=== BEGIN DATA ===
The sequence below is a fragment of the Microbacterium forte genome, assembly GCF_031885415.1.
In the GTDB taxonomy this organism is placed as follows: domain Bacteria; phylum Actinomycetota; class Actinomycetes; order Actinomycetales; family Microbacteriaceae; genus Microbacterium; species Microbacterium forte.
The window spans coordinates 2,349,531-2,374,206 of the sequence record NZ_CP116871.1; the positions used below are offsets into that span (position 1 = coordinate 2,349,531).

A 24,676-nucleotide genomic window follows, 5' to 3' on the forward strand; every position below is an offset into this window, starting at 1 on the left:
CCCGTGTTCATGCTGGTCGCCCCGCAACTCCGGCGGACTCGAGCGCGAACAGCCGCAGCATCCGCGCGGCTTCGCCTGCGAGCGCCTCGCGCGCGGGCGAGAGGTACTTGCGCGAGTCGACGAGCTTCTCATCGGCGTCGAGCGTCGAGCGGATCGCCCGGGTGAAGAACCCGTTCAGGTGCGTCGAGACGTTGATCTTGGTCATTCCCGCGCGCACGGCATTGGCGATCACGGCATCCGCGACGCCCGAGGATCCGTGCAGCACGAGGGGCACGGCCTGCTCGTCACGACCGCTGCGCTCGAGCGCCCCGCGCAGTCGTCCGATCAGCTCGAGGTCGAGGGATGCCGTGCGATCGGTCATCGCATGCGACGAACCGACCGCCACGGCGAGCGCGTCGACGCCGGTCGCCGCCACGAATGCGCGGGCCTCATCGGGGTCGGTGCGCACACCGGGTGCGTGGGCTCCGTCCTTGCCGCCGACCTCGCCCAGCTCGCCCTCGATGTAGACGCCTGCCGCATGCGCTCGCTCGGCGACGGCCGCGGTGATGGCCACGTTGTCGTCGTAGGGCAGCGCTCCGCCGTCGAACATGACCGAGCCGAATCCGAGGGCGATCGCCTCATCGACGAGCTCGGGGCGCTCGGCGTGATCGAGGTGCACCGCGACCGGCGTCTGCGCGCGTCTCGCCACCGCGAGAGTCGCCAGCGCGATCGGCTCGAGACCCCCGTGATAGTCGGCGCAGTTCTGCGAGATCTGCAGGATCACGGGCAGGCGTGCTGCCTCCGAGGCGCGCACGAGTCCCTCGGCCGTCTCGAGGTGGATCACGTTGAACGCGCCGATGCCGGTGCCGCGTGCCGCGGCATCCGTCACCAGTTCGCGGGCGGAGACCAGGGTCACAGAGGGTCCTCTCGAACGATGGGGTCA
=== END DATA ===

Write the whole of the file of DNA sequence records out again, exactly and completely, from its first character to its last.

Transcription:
The sequence below is a fragment of the Microbacterium forte genome, assembly GCF_031885415.1.
In the GTDB taxonomy this organism is placed as follows: domain Bacteria; phylum Actinomycetota; class Actinomycetes; order Actinomycetales; family Microbacteriaceae; genus Microbacterium; species Microbacterium forte.
The window spans coordinates 2,349,531-2,374,206 of the sequence record NZ_CP116871.1; the positions used below are offsets into that span (position 1 = coordinate 2,349,531).

A 24,676-nucleotide genomic window follows, 5' to 3' on the forward strand; every position below is an offset into this window, starting at 1 on the left:
CCCGTGTTCATGCTGGTCGCCCCGCAACTCCGGCGGACTCGAGCGCGAACAGCCGCAGCATCCGCGCGGCTTCGCCTGCGAGCGCCTCGCGCGCGGGCGAGAGGTACTTGCGCGAGTCGACGAGCTTCTCATCGGCGTCGAGCGTCGAGCGGATCGCCCGGGTGAAGAACCCGTTCAGGTGCGTCGAGACGTTGATCTTGGTCATTCCCGCGCGCACGGCATTGGCGATCACGGCATCCGCGACGCCCGAGGATCCGTGCAGCACGAGGGGCACGGCCTGCTCGTCACGACCGCTGCGCTCGAGCGCCCCGCGCAGTCGTCCGATCAGCTCGAGGTCGAGGGATGCCGTGCGATCGGTCATCGCATGCGACGAACCGACCGCCACGGCGAGCGCGTCGACGCCGGTCGCCGCCACGAATGCGCGGGCCTCATCGGGGTCGGTGCGCACACCGGGTGCGTGGGCTCCGTCCTTGCCGCCGACCTCGCCCAGCTCGCCCTCGATGTAGACGCCTGCCGCATGCGCTCGCTCGGCGACGGCCGCGGTGATGGCCACGTTGTCGTCGTAGGGCAGCGCTCCGCCGTCGAACATGACCGAGCCGAATCCGAGGGCGATCGCCTCATCGACGAGCTCGGGGCGCTCGGCGTGATCGAGGTGCACCGCGACCGGCGTCTGCGCGCGTCTCGCCACCGCGAGAGTCGCCAGCGCGATCGGCTCGAGACCCCCGTGATAGTCGGCGCAGTTCTGCGAGATCTGCAGGATCACGGGCAGGCGTGCTGCCTCCGAGGCGCGCACGAGTCCCTCGGCCGTCTCGAGGTGGATCACGTTGAACGCGCCGATGCCGGTGCCGCGTGCCGCGGCATCCGTCACCAGTTCGCGGGCGGAGACCAGGGTCACAGAGGGTCCTCTCGAACGATGGGGTCA